The final two weeks of February will feature visits to Sihanoukville from both the Japanese and Chinese navies to conduct goodwill and training exercises, as the two powers vie for influence and allies in Southeast Asia amid increasing Asian nautical tensions.
The Japanese Embassy in Phnom Penh announced on Wednesday that three vessels from the Japanese Maritime Self-Defense Force would visit Cambodia from February 17 to 20 to “strengthen friendship between Japan and Cambodia through various exchange programs.”
Meas Thang, spokesman for the Cambodian navy, said the Japanese visit would focus on providing medical care and building houses in seaside communities alongside Cambodian navy personnel.
He said a Chinese navy delegation would visit Cambodia shortly afterward, marking the first such visit.
“After we finish with Japan, the Chinese navy will visit us for training on how to rescue people from natural disasters at sea,” he said. “This training will come at the end of this month and will involve many Chinese experts.”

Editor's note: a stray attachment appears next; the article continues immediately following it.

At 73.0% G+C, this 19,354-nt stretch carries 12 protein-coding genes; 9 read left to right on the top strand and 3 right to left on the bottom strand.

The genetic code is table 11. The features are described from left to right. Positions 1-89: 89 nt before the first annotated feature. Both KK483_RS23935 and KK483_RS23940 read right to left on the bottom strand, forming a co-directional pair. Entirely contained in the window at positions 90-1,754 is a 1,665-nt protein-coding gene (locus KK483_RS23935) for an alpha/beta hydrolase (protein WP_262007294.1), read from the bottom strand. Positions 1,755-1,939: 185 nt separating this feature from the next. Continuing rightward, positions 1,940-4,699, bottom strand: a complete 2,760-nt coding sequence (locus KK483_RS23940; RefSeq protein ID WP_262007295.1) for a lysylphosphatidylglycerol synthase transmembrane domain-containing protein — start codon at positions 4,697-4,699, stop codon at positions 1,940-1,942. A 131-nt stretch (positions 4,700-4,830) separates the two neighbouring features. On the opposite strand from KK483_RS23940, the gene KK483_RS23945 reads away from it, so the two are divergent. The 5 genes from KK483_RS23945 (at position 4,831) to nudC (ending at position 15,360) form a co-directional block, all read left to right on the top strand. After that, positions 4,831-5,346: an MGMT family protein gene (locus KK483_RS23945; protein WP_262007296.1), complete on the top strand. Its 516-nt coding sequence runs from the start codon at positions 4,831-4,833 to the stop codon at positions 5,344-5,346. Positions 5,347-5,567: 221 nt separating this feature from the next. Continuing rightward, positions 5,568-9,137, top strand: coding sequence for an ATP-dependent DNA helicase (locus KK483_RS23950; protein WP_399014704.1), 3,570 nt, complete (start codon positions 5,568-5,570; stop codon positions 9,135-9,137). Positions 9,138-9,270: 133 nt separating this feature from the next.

Carlyle Thayer, emeritus professor at the Australian Defense Forces Academy, said that in light of tensions between Japan and China over a disputed chain of islands in the East China Sea, in addition to ongoing maritime disputes between China and several Southeast Asian nations, it was natural to see both countries seek to “woo” Cambodia.
He said the first step in any naval relationship was simple non-combat training exercises such as those planned for this month, which provide a framework for more complex joint naval exercises in the future.
“It’s a standard part of engagement, a courtship,” Mr. Thayer explained. “You start with a walk on the beach, holding hands.”
In addition to the two East Asian powers, the Indian navy conducted search and rescue training exercises here in June, and the U.S. conducted its sixth joint naval exercises with Cambodia in November
“We are seeing an increase in major power rivalry in the region,” Mr. Thayer said.